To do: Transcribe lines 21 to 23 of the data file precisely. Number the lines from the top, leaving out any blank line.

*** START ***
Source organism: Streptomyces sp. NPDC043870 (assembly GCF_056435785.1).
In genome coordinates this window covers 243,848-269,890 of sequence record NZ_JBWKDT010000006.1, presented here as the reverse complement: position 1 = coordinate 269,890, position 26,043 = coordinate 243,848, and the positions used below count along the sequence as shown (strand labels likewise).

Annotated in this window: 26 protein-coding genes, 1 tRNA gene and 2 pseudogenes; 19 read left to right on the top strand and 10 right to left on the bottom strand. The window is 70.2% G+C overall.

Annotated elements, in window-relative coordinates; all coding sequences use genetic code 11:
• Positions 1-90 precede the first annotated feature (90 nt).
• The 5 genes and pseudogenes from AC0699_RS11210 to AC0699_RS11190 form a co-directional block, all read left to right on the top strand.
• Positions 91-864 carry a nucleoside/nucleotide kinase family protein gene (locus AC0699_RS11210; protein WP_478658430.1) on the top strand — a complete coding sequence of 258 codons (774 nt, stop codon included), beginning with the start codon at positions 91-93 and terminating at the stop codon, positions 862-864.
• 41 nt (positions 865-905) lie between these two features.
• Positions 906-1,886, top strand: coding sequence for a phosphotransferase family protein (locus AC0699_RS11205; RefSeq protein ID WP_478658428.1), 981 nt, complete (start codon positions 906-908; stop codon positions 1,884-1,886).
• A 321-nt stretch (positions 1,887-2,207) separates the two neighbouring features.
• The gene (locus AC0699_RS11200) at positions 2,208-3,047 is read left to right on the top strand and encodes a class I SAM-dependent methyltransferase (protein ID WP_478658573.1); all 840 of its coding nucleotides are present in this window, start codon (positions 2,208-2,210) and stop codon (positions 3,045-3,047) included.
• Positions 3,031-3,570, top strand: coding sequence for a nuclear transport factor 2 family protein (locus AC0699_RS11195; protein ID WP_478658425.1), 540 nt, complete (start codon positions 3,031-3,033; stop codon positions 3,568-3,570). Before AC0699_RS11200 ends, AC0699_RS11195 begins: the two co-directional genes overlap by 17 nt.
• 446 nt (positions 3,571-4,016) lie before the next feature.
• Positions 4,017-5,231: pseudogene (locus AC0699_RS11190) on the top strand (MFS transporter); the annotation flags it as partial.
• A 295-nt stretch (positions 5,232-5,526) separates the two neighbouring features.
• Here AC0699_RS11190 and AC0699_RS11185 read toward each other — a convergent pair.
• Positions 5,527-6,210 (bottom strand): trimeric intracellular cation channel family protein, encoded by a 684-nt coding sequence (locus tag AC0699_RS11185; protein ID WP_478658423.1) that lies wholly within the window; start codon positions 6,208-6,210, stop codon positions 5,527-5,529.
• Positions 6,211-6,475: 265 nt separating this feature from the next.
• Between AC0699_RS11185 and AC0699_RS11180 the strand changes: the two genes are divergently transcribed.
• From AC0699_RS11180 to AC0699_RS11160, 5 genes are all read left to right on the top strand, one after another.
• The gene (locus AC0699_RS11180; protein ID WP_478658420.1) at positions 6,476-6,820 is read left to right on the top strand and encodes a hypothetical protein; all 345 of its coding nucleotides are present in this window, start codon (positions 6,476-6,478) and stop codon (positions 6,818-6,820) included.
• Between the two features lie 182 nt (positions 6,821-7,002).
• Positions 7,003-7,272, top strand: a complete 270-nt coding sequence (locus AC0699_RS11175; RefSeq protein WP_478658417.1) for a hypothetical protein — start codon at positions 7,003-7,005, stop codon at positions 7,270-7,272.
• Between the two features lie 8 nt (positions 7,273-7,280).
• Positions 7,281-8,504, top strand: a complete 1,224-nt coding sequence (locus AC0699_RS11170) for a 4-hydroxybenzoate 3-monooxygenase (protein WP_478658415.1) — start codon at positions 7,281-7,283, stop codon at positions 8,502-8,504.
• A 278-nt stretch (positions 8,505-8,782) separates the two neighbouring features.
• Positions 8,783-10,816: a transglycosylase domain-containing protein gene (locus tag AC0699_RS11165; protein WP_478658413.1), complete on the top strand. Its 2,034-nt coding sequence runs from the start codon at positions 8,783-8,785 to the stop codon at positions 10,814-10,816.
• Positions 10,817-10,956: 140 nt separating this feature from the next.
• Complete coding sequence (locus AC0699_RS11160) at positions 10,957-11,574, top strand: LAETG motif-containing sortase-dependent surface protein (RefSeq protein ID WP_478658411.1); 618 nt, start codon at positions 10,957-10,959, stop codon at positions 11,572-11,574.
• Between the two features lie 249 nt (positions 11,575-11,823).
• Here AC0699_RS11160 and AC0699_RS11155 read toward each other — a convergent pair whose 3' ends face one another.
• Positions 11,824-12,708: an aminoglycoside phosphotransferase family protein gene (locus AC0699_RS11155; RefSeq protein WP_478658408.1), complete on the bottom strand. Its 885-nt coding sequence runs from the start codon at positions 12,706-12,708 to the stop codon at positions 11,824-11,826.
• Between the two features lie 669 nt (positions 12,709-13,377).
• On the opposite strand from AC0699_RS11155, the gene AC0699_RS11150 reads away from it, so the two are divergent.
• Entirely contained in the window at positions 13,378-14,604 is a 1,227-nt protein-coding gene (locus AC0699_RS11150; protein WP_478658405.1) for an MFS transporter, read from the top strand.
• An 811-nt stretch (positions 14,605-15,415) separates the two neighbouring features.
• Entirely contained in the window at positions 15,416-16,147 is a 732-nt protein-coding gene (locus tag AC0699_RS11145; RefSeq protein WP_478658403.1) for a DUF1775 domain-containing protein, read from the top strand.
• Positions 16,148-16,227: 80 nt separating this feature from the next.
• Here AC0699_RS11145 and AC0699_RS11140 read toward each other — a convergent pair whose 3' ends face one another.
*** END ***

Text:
• The gene (locus AC0699_RS11180; protein ID WP_478658420.1) at positions 6,476-6,820 is read left to right on the top strand and encodes a hypothetical protein; all 345 of its coding nucleotides are present in this window, start codon (positions 6,476-6,478) and stop codon (positions 6,818-6,820) included.
• Between the two features lie 182 nt (positions 6,821-7,002).
• Positions 7,003-7,272, top strand: a complete 270-nt coding sequence (locus AC0699_RS11175; RefSeq protein WP_478658417.1) for a hypothetical protein — start codon at positions 7,003-7,005, stop codon at positions 7,270-7,272.